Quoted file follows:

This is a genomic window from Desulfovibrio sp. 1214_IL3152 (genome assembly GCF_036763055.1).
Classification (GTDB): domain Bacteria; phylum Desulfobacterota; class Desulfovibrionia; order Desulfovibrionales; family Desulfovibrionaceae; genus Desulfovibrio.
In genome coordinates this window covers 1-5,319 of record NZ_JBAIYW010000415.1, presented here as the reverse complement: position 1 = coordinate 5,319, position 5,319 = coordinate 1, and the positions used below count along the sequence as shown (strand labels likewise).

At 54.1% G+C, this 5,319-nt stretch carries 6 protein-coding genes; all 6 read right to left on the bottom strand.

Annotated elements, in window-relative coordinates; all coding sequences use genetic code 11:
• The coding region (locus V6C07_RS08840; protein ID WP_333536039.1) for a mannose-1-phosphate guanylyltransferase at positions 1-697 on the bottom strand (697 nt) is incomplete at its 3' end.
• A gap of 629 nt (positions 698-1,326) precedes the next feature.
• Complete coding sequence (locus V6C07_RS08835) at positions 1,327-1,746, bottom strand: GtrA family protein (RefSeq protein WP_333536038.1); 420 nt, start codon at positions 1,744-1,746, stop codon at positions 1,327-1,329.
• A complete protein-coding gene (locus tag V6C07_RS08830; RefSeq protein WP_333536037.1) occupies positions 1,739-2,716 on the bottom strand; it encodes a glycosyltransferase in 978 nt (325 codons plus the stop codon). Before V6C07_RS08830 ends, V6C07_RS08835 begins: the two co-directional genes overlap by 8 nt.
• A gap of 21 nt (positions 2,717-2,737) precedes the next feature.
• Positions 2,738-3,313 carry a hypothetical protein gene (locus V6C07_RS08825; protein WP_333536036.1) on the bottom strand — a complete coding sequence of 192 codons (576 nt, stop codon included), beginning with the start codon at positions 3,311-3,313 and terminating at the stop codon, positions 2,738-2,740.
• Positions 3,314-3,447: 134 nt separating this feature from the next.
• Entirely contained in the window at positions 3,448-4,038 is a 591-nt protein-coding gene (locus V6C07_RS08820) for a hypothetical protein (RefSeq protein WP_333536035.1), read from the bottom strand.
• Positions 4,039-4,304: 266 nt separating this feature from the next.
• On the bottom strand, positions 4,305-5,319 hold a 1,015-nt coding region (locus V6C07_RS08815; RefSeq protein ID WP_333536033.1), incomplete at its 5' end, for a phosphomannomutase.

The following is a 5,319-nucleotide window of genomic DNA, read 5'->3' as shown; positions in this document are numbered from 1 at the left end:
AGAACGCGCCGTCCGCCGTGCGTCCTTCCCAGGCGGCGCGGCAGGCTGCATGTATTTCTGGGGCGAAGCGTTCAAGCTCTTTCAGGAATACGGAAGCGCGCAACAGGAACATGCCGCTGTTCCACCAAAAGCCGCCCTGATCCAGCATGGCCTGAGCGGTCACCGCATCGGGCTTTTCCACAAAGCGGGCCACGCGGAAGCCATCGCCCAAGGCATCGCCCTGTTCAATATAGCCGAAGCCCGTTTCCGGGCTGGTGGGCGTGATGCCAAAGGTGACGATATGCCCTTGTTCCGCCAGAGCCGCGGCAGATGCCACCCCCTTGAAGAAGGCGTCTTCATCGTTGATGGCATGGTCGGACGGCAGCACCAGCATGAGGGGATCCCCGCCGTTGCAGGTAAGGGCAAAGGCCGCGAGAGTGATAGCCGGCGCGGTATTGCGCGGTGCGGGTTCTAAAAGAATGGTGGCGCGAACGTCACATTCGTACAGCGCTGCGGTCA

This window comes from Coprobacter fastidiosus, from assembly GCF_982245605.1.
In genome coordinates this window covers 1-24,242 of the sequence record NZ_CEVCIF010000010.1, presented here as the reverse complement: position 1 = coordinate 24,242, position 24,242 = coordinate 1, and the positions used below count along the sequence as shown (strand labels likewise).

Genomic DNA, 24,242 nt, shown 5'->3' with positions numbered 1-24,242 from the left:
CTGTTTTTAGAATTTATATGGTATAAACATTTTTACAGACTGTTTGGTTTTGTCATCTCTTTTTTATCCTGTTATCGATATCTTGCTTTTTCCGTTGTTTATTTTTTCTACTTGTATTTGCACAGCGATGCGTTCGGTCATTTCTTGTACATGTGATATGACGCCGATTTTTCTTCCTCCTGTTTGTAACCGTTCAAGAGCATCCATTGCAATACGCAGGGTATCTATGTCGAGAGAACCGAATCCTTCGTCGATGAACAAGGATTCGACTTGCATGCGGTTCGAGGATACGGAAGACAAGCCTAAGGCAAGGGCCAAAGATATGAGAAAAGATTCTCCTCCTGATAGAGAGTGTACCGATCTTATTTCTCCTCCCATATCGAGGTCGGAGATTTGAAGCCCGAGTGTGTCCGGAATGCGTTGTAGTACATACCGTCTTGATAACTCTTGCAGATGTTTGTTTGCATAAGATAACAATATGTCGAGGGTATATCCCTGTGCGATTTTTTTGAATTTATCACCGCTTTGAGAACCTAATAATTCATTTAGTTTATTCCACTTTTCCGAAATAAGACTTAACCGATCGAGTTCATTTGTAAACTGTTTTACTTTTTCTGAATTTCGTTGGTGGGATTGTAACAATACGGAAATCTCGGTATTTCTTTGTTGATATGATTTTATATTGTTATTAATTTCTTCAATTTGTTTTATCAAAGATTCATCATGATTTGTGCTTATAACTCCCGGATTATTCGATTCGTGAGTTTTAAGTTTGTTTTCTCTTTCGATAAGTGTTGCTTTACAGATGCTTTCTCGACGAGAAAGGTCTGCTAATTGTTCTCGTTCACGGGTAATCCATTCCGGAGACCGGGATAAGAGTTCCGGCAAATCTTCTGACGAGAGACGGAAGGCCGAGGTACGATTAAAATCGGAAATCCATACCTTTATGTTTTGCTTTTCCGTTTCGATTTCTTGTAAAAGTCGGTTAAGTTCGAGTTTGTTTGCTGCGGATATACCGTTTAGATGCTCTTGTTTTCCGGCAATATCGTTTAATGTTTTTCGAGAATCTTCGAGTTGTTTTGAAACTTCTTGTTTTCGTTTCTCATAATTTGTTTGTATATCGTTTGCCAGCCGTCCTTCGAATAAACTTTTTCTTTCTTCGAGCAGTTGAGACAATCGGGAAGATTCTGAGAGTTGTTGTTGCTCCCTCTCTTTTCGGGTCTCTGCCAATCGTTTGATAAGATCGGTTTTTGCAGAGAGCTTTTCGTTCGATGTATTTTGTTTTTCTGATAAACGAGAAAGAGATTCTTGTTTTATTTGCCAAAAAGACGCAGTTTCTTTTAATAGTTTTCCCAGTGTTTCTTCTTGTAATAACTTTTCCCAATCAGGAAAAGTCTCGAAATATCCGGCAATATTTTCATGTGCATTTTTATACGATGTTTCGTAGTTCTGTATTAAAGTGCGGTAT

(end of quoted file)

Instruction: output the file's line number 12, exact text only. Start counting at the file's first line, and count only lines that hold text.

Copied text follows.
• Positions 3,314-3,447: 134 nt separating this feature from the next.